At Coto all of the students are learning for fun and to improve their lives in Japan and that really convinced me that it was the right place for me.
how was the course material and the class style
We just finished the Nihongo Fun & Easy I textbook – and all of the course materials were really easy to use. Everything is written in Romaji and the topics and phrases that you learn are practical and can be used outside of the classroom in every day situations.
The materials are really great. As far as how the class is conducted – there is a lot of speaking and repetition which I really enjoy because over time it gets into your head and speaking comes very naturally. The opportunities for speaking practice make me more confident and comfortable with my pronunciation.
The teachers are just very friendly and very relaxed – and that’s something very nice because it fits with the reason why you’re coming to Coto. You’re not coming to Coto to stress yourself out over a very specialized course. You are coming to have fun and to enjoy learning at your own pace.
It makes you want to come to class – it gives you something to look forward to – when you wake up you think – “I wonder what will I learn today?” And then after you learn it you’re excited to go try it out. Overall it was really great!
what can you do in your daily japanese life?
I can order food – introduce myself – have a “small talk” conversation with local people – take a taxi – go to different places and ask for suggestions – go to a store and buy things – and get around generally anywhere.
How has learning Japanese changed your time in Japan?
I speak English, Spanish, french, and I thought that it would help me here – but it didn’t actually make much of a difference. You really do need some Japanese to enjoy life in Japan. If you go to the US for example – even if you don’t speak english – people look like you – they culturally do a lot of the same things as you in public and it just feels much more similar and there’s less pressure.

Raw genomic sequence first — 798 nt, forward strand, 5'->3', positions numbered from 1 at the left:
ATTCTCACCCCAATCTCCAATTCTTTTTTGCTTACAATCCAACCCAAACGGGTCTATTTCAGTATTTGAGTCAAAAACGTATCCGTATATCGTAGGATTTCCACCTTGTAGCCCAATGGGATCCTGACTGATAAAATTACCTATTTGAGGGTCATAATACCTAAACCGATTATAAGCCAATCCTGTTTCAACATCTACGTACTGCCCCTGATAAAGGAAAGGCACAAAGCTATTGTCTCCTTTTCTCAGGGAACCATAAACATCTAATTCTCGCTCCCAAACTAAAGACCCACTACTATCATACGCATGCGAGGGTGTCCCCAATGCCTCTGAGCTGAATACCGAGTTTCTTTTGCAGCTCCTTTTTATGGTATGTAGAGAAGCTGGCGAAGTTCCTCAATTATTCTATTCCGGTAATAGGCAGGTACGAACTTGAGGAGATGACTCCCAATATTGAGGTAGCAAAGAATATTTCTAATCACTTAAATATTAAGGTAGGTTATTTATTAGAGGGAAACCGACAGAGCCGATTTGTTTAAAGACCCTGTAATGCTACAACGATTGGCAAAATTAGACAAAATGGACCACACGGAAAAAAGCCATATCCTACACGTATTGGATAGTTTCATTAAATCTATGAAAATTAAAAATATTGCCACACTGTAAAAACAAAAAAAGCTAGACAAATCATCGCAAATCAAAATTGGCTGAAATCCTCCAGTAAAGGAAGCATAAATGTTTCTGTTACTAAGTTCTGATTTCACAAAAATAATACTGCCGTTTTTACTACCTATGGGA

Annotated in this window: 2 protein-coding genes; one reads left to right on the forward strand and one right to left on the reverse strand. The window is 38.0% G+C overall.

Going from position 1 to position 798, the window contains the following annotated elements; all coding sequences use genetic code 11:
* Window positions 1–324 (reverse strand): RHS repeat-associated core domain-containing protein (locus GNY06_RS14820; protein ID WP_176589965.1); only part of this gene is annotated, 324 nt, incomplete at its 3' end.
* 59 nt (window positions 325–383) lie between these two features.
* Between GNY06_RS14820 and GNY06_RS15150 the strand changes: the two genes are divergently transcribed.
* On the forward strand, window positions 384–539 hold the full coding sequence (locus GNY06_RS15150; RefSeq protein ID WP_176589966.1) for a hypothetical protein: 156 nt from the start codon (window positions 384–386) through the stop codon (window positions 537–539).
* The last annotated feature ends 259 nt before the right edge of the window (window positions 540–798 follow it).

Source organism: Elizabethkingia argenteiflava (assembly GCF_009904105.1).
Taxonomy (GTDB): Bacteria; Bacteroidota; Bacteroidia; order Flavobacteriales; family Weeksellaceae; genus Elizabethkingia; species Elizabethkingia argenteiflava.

Here, having the ability to have those small conversations and ask those questions really helps to improve the quality of your life. The few words that you can speak makes a big difference and gives you a big sense of comfort.
How has studying at Coto and in a group class changed your time in japan versus studying with a private teacher in another type of school?
Studying with a group in a school like Coto made all the difference in the world. You can learn a lot from your peers / repetition – when you listen to others mistakes you can learn from their mistakes just like you can learn from own mistakes – but from a different angle. So having a group class really helped my learning.
And the community aspect of having other likeminded people with you learning the same things for the same purpose is so much fun. You can go out to lunch together and explore the city together and do things together – which empowers you to go try your Japanese in the real world much more so than if you were just by yourself.
So it really gives you an opportunity to build a community for yourself while you are here – that allows you to feel more comfortable and its just a lot more fun with others. Especially me – I’m all by myself during this trip – I left my family and husband at home, so for me having a community to enjoy life while I’m here was just so great and I am very thankful for the time I spent here.
I will definitely try to come back and study with Coto again!